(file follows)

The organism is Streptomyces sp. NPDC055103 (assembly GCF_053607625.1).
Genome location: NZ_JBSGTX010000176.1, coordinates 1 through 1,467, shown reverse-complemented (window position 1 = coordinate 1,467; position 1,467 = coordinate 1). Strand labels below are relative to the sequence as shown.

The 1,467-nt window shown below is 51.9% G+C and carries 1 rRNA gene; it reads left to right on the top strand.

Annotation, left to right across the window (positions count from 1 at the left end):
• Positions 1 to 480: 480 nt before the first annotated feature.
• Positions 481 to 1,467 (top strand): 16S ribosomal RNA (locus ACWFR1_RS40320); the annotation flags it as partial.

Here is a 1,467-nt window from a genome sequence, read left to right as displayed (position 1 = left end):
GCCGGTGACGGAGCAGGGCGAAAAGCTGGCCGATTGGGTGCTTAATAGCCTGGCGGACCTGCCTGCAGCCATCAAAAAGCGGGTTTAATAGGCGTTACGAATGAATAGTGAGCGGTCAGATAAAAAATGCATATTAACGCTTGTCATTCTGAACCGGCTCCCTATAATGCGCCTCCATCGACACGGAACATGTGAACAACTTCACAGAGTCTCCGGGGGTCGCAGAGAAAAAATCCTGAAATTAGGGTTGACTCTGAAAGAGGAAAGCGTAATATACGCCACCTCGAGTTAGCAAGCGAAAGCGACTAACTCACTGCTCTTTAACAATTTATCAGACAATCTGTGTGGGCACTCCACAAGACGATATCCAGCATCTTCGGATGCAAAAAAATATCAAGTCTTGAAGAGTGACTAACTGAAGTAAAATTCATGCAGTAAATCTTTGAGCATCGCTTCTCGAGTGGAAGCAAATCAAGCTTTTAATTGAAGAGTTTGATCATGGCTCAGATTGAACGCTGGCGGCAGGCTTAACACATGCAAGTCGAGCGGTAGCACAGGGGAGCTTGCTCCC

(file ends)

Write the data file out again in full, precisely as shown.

The organism is Streptomyces sp. NPDC055103 (assembly GCF_053607625.1).
Genome location: NZ_JBSGTX010000176.1, coordinates 1 through 1,467, shown reverse-complemented (window position 1 = coordinate 1,467; position 1,467 = coordinate 1). Strand labels below are relative to the sequence as shown.

The 1,467-nt window shown below is 51.9% G+C and carries 1 rRNA gene; it reads left to right on the top strand.

Annotation, left to right across the window (positions count from 1 at the left end):
• Positions 1 to 480: 480 nt before the first annotated feature.
• Positions 481 to 1,467 (top strand): 16S ribosomal RNA (locus ACWFR1_RS40320); the annotation flags it as partial.

Here is a 1,467-nt window from a genome sequence, read left to right as displayed (position 1 = left end):
GCCGGTGACGGAGCAGGGCGAAAAGCTGGCCGATTGGGTGCTTAATAGCCTGGCGGACCTGCCTGCAGCCATCAAAAAGCGGGTTTAATAGGCGTTACGAATGAATAGTGAGCGGTCAGATAAAAAATGCATATTAACGCTTGTCATTCTGAACCGGCTCCCTATAATGCGCCTCCATCGACACGGAACATGTGAACAACTTCACAGAGTCTCCGGGGGTCGCAGAGAAAAAATCCTGAAATTAGGGTTGACTCTGAAAGAGGAAAGCGTAATATACGCCACCTCGAGTTAGCAAGCGAAAGCGACTAACTCACTGCTCTTTAACAATTTATCAGACAATCTGTGTGGGCACTCCACAAGACGATATCCAGCATCTTCGGATGCAAAAAAATATCAAGTCTTGAAGAGTGACTAACTGAAGTAAAATTCATGCAGTAAATCTTTGAGCATCGCTTCTCGAGTGGAAGCAAATCAAGCTTTTAATTGAAGAGTTTGATCATGGCTCAGATTGAACGCTGGCGGCAGGCTTAACACATGCAAGTCGAGCGGTAGCACAGGGGAGCTTGCTCCC